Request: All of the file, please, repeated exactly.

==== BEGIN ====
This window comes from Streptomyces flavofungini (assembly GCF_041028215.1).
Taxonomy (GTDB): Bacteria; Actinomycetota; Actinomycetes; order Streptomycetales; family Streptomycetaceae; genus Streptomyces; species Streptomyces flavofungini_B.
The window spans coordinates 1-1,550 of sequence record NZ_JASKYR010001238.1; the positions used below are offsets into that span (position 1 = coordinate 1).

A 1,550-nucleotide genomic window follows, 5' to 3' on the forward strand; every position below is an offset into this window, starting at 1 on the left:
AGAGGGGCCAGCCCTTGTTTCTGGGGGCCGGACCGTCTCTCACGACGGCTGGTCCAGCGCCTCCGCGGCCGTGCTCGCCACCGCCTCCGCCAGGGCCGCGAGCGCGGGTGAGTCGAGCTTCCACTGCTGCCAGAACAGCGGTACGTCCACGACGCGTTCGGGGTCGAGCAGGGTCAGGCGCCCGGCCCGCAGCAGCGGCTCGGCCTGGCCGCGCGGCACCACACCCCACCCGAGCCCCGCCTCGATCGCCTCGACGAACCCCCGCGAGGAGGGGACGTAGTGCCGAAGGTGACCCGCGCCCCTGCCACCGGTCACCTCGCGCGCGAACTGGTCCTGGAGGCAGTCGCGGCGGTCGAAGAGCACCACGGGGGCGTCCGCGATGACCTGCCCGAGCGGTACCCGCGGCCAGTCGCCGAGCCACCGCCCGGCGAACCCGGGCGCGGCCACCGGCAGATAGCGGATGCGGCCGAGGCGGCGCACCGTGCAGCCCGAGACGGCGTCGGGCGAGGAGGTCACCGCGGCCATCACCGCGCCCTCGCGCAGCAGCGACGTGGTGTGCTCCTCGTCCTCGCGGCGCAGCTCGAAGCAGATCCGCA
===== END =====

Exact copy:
This window comes from Streptomyces flavofungini (assembly GCF_041028215.1).
Taxonomy (GTDB): Bacteria; Actinomycetota; Actinomycetes; order Streptomycetales; family Streptomycetaceae; genus Streptomyces; species Streptomyces flavofungini_B.
The window spans coordinates 1-1,550 of sequence record NZ_JASKYR010001238.1; the positions used below are offsets into that span (position 1 = coordinate 1).

A 1,550-nucleotide genomic window follows, 5' to 3' on the forward strand; every position below is an offset into this window, starting at 1 on the left:
AGAGGGGCCAGCCCTTGTTTCTGGGGGCCGGACCGTCTCTCACGACGGCTGGTCCAGCGCCTCCGCGGCCGTGCTCGCCACCGCCTCCGCCAGGGCCGCGAGCGCGGGTGAGTCGAGCTTCCACTGCTGCCAGAACAGCGGTACGTCCACGACGCGTTCGGGGTCGAGCAGGGTCAGGCGCCCGGCCCGCAGCAGCGGCTCGGCCTGGCCGCGCGGCACCACACCCCACCCGAGCCCCGCCTCGATCGCCTCGACGAACCCCCGCGAGGAGGGGACGTAGTGCCGAAGGTGACCCGCGCCCCTGCCACCGGTCACCTCGCGCGCGAACTGGTCCTGGAGGCAGTCGCGGCGGTCGAAGAGCACCACGGGGGCGTCCGCGATGACCTGCCCGAGCGGTACCCGCGGCCAGTCGCCGAGCCACCGCCCGGCGAACCCGGGCGCGGCCACCGGCAGATAGCGGATGCGGCCGAGGCGGCGCACCGTGCAGCCCGAGACGGCGTCGGGCGAGGAGGTCACCGCGGCCATCACCGCGCCCTCGCGCAGCAGCGACGTGGTGTGCTCCTCGTCCTCGCGGCGCAGCTCGAAGCAGATCCGCA